Saskatchewan will now provide 100 per cent coverage for Mifegymiso for residents covered by the province’s drug plan, effective immediately.
Mifegymiso is the first oral early pregnancy termination medication approved by Health Canada.
Saskatchewan is the final jurisdiction in Canada to offer universal coverage for the pill, which cost more than $300 retail. Until this week, Saskatchewan and Manitoba were the lone provinces not to offer universal coverage.
Manitoba announced they were also moving to universal coverage on June 1.
The move comes following advocacy from a group of University of Saskatchewan medical students including Lara Witt, who was very excited to hear the news Friday morning. She said this is huge for increasing access to women’s reproductive health options.
“Previously, the only two places where one could get an abortion in Saskatchewan were Saskatoon and Regina. That meant anywhere else, you’d have to drive from your home community all the way to those centres,” Witt said.
Mifegymiso can be prescribed in the first nine weeks of pregnancy.
Witt added that the medical abortion the drug allows is much less invasive then a surgical abortion.
“That is actually cheaper for the province. It’s a bit safer, because it’s not a full-blown surgical procedure, and it’s a little bit more private for that woman. She can do it in her home community in her house,” Witt said.
According to written analysis from Dr. Megan Clark at the Women’s Health Centre in Regina, these medical abortions save the province around $450 per procedure. If Mifegymiso was used for the 93 abortions the centre provided last year in the drug’s effective time frame, it would have saved $42,000 at the publicly funded facility. This was submitted to the Ministry of Health as part of their review.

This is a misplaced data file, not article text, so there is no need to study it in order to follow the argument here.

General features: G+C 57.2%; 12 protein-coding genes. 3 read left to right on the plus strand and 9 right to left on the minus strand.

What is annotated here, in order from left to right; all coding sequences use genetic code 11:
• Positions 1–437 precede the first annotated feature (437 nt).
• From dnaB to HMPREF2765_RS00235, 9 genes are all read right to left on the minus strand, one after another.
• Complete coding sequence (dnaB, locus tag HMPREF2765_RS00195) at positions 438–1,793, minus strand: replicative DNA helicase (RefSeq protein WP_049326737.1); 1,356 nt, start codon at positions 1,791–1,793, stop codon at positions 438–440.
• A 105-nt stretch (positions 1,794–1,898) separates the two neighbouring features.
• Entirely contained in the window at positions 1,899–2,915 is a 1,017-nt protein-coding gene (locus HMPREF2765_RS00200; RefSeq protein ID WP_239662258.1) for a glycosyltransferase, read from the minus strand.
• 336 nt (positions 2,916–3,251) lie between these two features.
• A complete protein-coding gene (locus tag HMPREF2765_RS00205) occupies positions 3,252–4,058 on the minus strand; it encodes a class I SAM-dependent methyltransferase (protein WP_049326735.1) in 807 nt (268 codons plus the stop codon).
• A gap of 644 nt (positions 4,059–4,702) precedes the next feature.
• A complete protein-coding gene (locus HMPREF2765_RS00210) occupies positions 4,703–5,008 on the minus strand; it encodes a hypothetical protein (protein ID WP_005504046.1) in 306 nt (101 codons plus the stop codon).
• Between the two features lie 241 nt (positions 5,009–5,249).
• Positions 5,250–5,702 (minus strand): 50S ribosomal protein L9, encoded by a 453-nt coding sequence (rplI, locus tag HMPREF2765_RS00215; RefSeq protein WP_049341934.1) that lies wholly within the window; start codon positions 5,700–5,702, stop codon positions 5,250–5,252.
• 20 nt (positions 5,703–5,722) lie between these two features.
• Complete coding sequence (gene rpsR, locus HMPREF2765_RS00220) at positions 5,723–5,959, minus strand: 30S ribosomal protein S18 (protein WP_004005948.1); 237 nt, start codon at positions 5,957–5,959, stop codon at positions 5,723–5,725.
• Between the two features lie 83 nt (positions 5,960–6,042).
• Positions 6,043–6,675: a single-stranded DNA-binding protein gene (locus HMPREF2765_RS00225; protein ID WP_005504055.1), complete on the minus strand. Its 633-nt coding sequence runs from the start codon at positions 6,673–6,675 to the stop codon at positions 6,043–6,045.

Health Minister Jim Reiter said he received the recommendation to approve universal coverage from his staff earlier this week. He said no one factor lead the decision; with it being a combination of cost, access, and what other provinces are doing.
“Medical procedures are not the kind of decisions you necessarily want politicians making, so politicians need to look to medical professionals and officials for advice. That’s why right from the start we were going to ask the ministry to review it and in all likelihood follow their advice,” Reiter said
While the universal coverage review was ongoing, controversy arose after Saskatchewan’s Rural and Remote Health Minister Greg Ottenbreit said he would “continue the fight” while speaking at a pro-life event in Yorkton, his home constituency. Ottenbreit said his views would not affect the coverage decision.
“There were a lot of questions about whether ideology was running the show and whether healthcare access would be provided along with what their jobs should be,” NDP health critic Vicki Mowat said.
Mowat described the work as a group effort to pressure the government to get to this approval, and thanked those involved. Like Witt, Mowat sees it as a way to broaden access to women’s reproductive health care.
Reiter said he didn’t view access as an issue before this. Mifegymiso had been available in Saskatchewan since 2017, with varying degrees of coverage based on insurance and social programs for people with low income.
On anti-abortion beliefs in the Saskatchewan Party caucus and cabinet, Reiter said the stance of the government is to follow federal law and provide abortion access.
“This is a very divisive issue. It’s not going to be an issue you can make everyone happy,” Reiter said.
“This is simply I’d say a less invasive way of doing that, and I hope people understand., these are kind of issues not everyone is going to agree on. The decision is landed on now and we’re going to move forward.”
With files from Global News’ Ryan Kessler.